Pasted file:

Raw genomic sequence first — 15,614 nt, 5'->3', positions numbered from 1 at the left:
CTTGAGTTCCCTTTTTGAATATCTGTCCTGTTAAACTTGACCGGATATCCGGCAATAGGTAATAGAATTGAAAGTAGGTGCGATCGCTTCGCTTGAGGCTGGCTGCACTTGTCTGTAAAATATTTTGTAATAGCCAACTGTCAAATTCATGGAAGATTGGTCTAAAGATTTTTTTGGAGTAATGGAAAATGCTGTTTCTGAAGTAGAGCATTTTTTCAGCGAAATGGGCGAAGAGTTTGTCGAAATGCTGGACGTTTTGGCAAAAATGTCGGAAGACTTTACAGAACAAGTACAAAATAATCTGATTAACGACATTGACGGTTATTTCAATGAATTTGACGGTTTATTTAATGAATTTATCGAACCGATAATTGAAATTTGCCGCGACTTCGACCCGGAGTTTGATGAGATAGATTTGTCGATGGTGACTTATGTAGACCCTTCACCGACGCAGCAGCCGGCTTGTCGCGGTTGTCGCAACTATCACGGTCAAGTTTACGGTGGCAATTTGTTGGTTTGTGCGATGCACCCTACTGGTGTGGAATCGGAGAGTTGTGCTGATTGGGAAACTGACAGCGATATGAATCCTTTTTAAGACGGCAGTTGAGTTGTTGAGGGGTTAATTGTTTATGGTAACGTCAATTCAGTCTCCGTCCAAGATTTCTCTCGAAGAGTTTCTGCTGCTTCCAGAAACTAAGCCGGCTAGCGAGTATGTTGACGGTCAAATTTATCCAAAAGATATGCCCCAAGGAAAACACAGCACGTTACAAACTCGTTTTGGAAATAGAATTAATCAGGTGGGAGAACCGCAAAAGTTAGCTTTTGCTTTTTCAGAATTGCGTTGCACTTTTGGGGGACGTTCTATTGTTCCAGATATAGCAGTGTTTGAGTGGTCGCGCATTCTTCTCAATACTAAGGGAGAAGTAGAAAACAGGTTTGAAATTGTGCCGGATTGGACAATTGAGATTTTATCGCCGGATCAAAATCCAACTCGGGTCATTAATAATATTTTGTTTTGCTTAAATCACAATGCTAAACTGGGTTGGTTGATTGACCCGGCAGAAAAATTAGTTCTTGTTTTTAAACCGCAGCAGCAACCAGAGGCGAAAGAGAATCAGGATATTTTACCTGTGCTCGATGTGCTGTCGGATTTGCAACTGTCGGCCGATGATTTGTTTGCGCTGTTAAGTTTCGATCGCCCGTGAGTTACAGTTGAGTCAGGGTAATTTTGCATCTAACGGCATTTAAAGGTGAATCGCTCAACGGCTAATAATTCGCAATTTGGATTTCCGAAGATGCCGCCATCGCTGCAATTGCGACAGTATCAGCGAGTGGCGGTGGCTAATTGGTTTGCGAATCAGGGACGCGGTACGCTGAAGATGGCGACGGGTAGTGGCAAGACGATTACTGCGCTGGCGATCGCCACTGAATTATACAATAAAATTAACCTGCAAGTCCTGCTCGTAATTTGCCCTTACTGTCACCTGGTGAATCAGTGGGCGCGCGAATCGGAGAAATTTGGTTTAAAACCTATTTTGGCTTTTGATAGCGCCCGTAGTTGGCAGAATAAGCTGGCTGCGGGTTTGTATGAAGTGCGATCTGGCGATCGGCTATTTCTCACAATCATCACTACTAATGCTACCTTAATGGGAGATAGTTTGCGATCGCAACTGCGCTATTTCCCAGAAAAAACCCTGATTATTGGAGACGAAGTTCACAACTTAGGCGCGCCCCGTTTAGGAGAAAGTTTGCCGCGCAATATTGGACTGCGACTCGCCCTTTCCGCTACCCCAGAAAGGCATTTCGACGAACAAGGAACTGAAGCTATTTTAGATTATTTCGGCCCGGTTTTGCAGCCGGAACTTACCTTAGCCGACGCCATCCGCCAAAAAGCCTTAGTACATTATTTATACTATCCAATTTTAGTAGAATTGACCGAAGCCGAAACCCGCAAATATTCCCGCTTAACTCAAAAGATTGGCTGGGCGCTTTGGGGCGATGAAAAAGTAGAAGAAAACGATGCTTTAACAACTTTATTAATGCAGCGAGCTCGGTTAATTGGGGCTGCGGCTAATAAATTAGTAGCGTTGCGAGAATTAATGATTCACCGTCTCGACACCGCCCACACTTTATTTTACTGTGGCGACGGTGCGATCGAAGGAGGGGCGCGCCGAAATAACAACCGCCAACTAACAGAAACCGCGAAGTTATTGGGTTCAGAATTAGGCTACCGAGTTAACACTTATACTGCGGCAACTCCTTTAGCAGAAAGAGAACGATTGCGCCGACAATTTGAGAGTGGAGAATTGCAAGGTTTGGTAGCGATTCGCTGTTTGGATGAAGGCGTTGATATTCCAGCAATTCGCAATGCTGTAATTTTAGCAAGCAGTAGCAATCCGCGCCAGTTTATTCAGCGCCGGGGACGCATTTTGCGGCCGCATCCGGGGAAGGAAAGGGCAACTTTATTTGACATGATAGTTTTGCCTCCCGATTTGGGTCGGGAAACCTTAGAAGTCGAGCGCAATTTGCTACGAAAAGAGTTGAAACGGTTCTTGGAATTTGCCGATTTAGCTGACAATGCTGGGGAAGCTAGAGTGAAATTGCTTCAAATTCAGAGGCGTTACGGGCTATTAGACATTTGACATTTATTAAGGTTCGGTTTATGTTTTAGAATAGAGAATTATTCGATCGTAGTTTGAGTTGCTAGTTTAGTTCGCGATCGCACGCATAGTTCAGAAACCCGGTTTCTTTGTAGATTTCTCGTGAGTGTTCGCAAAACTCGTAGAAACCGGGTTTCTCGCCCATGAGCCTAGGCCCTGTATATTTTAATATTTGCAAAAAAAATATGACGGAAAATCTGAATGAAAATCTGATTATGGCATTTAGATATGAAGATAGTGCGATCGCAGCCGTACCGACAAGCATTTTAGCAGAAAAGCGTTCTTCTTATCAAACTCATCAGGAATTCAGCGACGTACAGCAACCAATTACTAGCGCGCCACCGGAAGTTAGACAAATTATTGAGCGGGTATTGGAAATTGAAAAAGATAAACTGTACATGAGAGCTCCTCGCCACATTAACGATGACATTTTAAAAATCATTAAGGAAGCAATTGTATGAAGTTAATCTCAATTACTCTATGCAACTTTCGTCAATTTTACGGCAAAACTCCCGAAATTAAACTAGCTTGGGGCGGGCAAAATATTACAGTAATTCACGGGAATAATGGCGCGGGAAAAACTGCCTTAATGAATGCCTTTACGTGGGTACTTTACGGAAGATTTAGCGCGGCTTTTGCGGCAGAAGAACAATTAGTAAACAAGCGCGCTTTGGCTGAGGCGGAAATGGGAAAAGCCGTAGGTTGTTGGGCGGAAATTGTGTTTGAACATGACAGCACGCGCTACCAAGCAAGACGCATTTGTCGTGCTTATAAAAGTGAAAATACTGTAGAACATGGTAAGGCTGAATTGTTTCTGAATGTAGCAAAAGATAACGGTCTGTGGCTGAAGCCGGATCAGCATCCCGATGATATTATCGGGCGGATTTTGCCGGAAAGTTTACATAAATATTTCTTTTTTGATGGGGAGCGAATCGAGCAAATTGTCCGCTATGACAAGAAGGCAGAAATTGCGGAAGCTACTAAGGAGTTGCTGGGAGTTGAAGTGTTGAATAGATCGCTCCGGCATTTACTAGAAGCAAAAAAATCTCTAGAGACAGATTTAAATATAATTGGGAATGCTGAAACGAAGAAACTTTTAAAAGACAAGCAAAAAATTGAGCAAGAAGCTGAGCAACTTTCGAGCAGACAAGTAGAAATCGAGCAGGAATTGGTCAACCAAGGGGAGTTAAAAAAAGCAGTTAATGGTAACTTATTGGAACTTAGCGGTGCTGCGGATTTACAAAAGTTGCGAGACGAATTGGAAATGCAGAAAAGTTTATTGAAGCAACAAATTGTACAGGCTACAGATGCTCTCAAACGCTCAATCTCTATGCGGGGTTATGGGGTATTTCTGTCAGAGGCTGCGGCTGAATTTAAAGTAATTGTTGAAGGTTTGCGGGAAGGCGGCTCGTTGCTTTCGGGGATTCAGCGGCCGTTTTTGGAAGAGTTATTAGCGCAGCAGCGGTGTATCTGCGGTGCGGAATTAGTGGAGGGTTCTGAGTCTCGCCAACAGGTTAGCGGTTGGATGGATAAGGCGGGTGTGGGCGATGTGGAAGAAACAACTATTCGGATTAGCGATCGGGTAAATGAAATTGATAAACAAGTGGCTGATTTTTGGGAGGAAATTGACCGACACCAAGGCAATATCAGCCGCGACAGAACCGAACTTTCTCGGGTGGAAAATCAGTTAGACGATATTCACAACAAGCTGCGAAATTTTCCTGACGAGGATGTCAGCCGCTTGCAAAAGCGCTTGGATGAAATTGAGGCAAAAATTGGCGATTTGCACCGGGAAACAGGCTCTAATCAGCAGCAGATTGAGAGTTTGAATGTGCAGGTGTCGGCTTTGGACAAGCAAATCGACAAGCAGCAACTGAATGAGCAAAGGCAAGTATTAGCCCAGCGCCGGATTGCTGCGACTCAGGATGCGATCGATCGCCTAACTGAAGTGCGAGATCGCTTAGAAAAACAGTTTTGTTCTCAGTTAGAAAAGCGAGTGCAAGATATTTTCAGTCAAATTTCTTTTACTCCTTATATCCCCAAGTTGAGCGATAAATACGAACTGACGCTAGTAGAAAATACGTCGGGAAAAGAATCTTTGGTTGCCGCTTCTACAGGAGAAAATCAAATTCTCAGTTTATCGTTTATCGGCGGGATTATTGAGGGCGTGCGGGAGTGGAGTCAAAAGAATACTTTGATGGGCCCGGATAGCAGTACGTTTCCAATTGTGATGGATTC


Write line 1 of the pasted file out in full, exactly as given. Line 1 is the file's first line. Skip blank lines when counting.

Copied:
Raw genomic sequence first — 15,614 nt, 5'->3', positions numbered from 1 at the left: